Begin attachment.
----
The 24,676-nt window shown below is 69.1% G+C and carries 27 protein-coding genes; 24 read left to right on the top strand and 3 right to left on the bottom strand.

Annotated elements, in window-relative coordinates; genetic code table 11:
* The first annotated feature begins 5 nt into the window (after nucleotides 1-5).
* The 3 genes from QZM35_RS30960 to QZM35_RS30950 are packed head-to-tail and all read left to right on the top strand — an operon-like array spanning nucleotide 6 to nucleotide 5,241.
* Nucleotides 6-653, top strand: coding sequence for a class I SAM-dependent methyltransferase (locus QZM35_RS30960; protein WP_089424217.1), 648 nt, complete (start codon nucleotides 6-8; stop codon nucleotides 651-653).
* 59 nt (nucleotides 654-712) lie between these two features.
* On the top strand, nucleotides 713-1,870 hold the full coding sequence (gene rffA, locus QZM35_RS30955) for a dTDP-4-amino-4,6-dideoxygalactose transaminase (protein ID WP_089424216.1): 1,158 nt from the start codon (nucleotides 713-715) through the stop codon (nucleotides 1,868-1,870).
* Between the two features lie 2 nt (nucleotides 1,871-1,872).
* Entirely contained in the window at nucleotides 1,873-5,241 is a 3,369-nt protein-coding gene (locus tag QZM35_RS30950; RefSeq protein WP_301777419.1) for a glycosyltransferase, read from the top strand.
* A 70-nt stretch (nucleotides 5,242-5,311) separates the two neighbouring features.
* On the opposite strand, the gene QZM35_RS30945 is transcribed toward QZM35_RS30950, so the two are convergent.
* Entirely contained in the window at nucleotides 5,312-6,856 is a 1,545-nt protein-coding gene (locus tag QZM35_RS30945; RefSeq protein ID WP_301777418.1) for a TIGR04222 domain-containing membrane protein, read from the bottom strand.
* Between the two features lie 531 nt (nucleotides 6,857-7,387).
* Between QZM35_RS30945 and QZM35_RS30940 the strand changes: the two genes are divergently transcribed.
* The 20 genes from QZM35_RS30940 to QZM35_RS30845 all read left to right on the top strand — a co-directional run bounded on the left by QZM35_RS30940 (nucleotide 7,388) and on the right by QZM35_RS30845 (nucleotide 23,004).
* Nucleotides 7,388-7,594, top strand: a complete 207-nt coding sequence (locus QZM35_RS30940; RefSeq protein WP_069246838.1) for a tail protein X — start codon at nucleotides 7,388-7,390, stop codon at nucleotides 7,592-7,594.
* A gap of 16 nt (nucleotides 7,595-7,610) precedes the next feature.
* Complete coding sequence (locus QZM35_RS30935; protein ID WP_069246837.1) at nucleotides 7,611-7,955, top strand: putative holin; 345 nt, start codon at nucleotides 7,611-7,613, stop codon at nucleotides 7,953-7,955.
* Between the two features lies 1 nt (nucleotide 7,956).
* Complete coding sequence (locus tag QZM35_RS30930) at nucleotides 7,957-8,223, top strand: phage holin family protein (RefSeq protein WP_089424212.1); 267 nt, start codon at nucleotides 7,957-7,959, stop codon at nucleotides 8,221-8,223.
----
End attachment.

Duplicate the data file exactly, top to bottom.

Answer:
The 24,676-nt window shown below is 69.1% G+C and carries 27 protein-coding genes; 24 read left to right on the top strand and 3 right to left on the bottom strand.

Annotated elements, in window-relative coordinates; genetic code table 11:
* The first annotated feature begins 5 nt into the window (after nucleotides 1-5).
* The 3 genes from QZM35_RS30960 to QZM35_RS30950 are packed head-to-tail and all read left to right on the top strand — an operon-like array spanning nucleotide 6 to nucleotide 5,241.
* Nucleotides 6-653, top strand: coding sequence for a class I SAM-dependent methyltransferase (locus QZM35_RS30960; protein WP_089424217.1), 648 nt, complete (start codon nucleotides 6-8; stop codon nucleotides 651-653).
* 59 nt (nucleotides 654-712) lie between these two features.
* On the top strand, nucleotides 713-1,870 hold the full coding sequence (gene rffA, locus QZM35_RS30955) for a dTDP-4-amino-4,6-dideoxygalactose transaminase (protein ID WP_089424216.1): 1,158 nt from the start codon (nucleotides 713-715) through the stop codon (nucleotides 1,868-1,870).
* Between the two features lie 2 nt (nucleotides 1,871-1,872).
* Entirely contained in the window at nucleotides 1,873-5,241 is a 3,369-nt protein-coding gene (locus tag QZM35_RS30950; RefSeq protein WP_301777419.1) for a glycosyltransferase, read from the top strand.
* A 70-nt stretch (nucleotides 5,242-5,311) separates the two neighbouring features.
* On the opposite strand, the gene QZM35_RS30945 is transcribed toward QZM35_RS30950, so the two are convergent.
* Entirely contained in the window at nucleotides 5,312-6,856 is a 1,545-nt protein-coding gene (locus tag QZM35_RS30945; RefSeq protein ID WP_301777418.1) for a TIGR04222 domain-containing membrane protein, read from the bottom strand.
* Between the two features lie 531 nt (nucleotides 6,857-7,387).
* Between QZM35_RS30945 and QZM35_RS30940 the strand changes: the two genes are divergently transcribed.
* The 20 genes from QZM35_RS30940 to QZM35_RS30845 all read left to right on the top strand — a co-directional run bounded on the left by QZM35_RS30940 (nucleotide 7,388) and on the right by QZM35_RS30845 (nucleotide 23,004).
* Nucleotides 7,388-7,594, top strand: a complete 207-nt coding sequence (locus QZM35_RS30940; RefSeq protein WP_069246838.1) for a tail protein X — start codon at nucleotides 7,388-7,390, stop codon at nucleotides 7,592-7,594.
* A gap of 16 nt (nucleotides 7,595-7,610) precedes the next feature.
* Complete coding sequence (locus QZM35_RS30935; protein ID WP_069246837.1) at nucleotides 7,611-7,955, top strand: putative holin; 345 nt, start codon at nucleotides 7,611-7,613, stop codon at nucleotides 7,953-7,955.
* Between the two features lies 1 nt (nucleotide 7,956).
* Complete coding sequence (locus tag QZM35_RS30930) at nucleotides 7,957-8,223, top strand: phage holin family protein (RefSeq protein WP_089424212.1); 267 nt, start codon at nucleotides 7,957-7,959, stop codon at nucleotides 8,221-8,223.